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‘Foul Lady Fortune’ is minor upgrade from ‘These Violent Delights’ duology

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OCTOBER 11, 2022

Grade: 3.0/5.0

A spy, an assassin and a fake marriage make for a tale as old as time. Released Sept. 27, the first novel of Chloe Gong’s newest duology, “Foul Lady Fortune,” is a political and mystery laden escapade, complete with a slow burn romance, plenty of twists and an excellent historical backdrop. 

But even with one duology under her belt, Gong has not quite learned from her mistakes. While her choice of the “fake marriage” dynamic gives her an undeniable advantage, Gong’s overreliance on long expository moments and shock value tarnish “Foul Lady Fortune.” 

Set in 1930s Shanghai, “Foul Lady Fortune” centers on Rosalind Lang, famously known as the cousin of Juliette Cai — the protagonist of Gong’s prior duology, “These Violent Delights” and “Our Violent Ends.” Lang, having undergone an experiment that allows her to cheat death, is now an assassin for the Chinese Nationalists. Threatened with the Japanese Imperial Army destroying the country she knows and loves, Lang must play the part of the wife of the irreverent Orion Hong, another Nationalist spy. Much to Lang’s chagrin, the two must work together, but it’s clear that their matrimonial setup is the perfect recipe for love to blossom while they tackle the looming mystery surrounding them.

The “These Violent Delights” duology fell short in Gong’s wordy, awkward prose that simply tries too hard to set the tone of each novel and explain various aspects of the plot. Gong’s prose shows signs of improvement, as it no longer relies on fluff and dramatic pretenses to carry the story along. However, Gong still falls prey to adding unnecessary lines to emphasize how a character is feeling or a risky action they took. Instead of holding emotional value or depth, these lines detract from the sophistication of Gong’s novel, and do not outwardly affect the plot as much as they do in her previous works.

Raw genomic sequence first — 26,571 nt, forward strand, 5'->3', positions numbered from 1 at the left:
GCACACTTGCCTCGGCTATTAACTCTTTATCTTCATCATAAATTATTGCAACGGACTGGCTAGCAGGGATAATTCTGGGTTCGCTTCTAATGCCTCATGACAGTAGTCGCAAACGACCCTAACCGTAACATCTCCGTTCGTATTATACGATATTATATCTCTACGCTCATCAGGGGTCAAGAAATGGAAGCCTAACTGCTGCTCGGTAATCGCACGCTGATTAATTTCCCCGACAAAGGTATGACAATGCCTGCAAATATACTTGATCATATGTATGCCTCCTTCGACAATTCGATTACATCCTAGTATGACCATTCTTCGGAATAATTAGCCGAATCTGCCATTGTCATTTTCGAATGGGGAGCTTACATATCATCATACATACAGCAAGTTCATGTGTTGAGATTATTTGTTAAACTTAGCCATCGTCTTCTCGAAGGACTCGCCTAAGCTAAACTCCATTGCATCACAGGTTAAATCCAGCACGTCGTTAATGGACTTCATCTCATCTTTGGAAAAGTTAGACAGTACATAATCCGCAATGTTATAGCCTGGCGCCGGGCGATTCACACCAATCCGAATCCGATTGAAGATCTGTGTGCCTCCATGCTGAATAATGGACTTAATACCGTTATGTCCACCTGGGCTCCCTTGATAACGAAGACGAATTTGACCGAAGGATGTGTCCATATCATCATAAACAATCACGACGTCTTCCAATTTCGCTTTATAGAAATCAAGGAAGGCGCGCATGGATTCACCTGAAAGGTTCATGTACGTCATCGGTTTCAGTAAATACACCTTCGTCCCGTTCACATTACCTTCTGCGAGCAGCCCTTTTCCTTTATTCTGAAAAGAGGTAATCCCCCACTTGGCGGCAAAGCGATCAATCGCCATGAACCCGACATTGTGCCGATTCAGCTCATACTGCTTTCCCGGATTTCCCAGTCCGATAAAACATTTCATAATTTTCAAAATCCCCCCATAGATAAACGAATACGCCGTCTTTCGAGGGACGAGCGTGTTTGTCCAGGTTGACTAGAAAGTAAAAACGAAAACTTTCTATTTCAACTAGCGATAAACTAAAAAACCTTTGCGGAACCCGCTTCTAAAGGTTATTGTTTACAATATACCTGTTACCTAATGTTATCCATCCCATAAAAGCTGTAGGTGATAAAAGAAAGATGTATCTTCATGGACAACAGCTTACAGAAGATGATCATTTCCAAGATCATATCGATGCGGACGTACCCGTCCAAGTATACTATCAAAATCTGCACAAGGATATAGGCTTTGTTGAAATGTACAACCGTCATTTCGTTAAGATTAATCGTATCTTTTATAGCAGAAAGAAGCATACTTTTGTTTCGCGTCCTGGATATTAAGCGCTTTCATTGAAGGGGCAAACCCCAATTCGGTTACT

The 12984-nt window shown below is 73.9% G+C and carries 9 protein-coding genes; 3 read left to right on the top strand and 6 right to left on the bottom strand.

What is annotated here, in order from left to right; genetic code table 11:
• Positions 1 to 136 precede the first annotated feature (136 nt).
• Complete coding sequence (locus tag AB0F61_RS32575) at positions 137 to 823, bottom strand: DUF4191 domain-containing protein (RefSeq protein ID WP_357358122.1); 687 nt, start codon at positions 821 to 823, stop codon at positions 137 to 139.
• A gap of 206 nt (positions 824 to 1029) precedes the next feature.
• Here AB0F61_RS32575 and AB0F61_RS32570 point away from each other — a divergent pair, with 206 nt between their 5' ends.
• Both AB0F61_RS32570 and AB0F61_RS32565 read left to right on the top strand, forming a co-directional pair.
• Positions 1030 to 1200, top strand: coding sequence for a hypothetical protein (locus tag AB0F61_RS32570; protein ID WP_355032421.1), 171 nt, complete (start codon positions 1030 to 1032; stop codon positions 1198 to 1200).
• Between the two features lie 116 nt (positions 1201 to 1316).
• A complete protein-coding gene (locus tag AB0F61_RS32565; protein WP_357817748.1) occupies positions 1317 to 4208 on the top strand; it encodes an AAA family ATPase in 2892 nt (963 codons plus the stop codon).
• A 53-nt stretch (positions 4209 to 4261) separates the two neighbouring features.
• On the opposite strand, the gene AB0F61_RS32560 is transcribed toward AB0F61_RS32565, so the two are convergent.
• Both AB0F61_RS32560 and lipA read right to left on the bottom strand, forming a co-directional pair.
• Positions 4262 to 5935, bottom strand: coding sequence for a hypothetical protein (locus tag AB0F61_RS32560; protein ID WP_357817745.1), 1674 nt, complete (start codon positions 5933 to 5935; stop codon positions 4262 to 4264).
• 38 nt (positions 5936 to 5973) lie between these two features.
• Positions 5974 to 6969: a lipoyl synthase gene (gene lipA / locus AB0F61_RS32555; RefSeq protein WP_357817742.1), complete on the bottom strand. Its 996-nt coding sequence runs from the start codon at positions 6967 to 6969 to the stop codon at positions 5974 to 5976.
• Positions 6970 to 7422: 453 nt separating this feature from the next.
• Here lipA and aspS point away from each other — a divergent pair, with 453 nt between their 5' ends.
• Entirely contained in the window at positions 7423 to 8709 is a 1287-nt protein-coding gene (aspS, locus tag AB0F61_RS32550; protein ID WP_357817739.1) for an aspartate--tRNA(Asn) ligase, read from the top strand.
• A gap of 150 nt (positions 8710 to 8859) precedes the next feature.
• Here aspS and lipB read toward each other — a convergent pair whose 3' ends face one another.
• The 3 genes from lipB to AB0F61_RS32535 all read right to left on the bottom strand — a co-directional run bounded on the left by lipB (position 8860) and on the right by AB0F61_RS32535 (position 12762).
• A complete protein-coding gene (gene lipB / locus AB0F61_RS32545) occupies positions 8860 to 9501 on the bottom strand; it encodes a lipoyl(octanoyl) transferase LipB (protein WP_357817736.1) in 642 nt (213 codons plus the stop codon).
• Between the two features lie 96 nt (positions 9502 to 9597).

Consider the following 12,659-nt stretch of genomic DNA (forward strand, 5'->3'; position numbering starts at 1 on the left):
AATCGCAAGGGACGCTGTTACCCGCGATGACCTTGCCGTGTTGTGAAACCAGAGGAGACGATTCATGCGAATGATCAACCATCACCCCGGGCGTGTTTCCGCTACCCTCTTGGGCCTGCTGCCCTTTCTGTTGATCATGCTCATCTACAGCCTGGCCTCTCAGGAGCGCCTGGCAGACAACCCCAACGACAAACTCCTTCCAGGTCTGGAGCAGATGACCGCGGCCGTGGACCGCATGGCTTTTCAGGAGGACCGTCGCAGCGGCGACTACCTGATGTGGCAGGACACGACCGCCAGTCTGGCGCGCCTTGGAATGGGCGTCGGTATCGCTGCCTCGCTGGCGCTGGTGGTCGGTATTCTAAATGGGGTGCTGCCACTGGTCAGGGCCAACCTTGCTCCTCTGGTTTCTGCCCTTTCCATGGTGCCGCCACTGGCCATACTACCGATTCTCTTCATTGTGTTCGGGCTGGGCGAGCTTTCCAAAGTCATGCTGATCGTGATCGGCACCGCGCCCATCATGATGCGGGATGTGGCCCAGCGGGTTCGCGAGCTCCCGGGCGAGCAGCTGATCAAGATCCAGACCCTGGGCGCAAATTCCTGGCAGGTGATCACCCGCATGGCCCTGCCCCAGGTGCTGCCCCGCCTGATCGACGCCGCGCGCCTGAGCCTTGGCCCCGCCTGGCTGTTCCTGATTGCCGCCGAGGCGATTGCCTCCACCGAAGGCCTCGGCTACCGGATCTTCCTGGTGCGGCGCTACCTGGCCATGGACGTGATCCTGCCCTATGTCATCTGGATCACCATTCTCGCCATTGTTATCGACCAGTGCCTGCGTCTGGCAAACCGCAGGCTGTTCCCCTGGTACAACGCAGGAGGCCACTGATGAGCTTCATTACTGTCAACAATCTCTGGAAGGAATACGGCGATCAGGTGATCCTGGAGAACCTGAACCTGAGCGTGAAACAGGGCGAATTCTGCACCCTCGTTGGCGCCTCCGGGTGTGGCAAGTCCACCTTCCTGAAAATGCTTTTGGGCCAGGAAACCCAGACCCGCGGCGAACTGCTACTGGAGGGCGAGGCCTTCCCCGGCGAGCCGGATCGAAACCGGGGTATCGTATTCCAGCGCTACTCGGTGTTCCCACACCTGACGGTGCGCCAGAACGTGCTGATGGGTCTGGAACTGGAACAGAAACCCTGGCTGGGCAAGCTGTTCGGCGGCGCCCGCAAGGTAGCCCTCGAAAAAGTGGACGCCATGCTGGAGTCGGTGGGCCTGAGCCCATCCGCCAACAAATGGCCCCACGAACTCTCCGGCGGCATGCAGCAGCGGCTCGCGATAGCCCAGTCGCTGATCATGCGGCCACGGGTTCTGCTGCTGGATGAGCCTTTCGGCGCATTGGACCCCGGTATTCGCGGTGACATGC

One of the highlights of “Foul Lady Fortune” is the development of its characters; Gong crafts well-rounded and enjoyable side characters alongside the captivating main duo. Gong offers the point of view of multiple characters, and while this can often lead to a novel lacking coherence and clarity, she is able to switch between characters without losing the fluidity of the plot. In addition, Gong pays special attention to LGBTQ+ representation, with leading demisexual, bisexual and transgender characters whose sexual identities blend seamlessly into their personalities without acting as compensation for lack of character development. Lang’s characterization is particularly excellent, and her internal monologue is both devastating and empathetic. 

Gong relies on her usual method of slow and steady exposition before dropping readers headfirst into a series of plot twists. While this makes the first three-fourths of the book all the more interesting, the final few chapters come across as disjointed, simply because there is too much happening at once. If Gong unfolded these developments throughout the novel instead of concentrating them towards the end, “Foul Lady Fortune” would have been more palatable and less confusing. 

While “Foul Lady Fortune” may have missed the mark, readers can maintain their anticipation for the potential of the next installment in the series. Gong’s final twists, though messy at times, make for an interesting cliffhanger and segue into the continuation of Lang’s journey. If she plays her cards right and decides to leave her parlor tricks in the past, Gong’s next novel may finally capture the untapped promise shown in “Foul Lady Fortune.”

Contact Pooja Bale at 


OCTOBER 11, 2022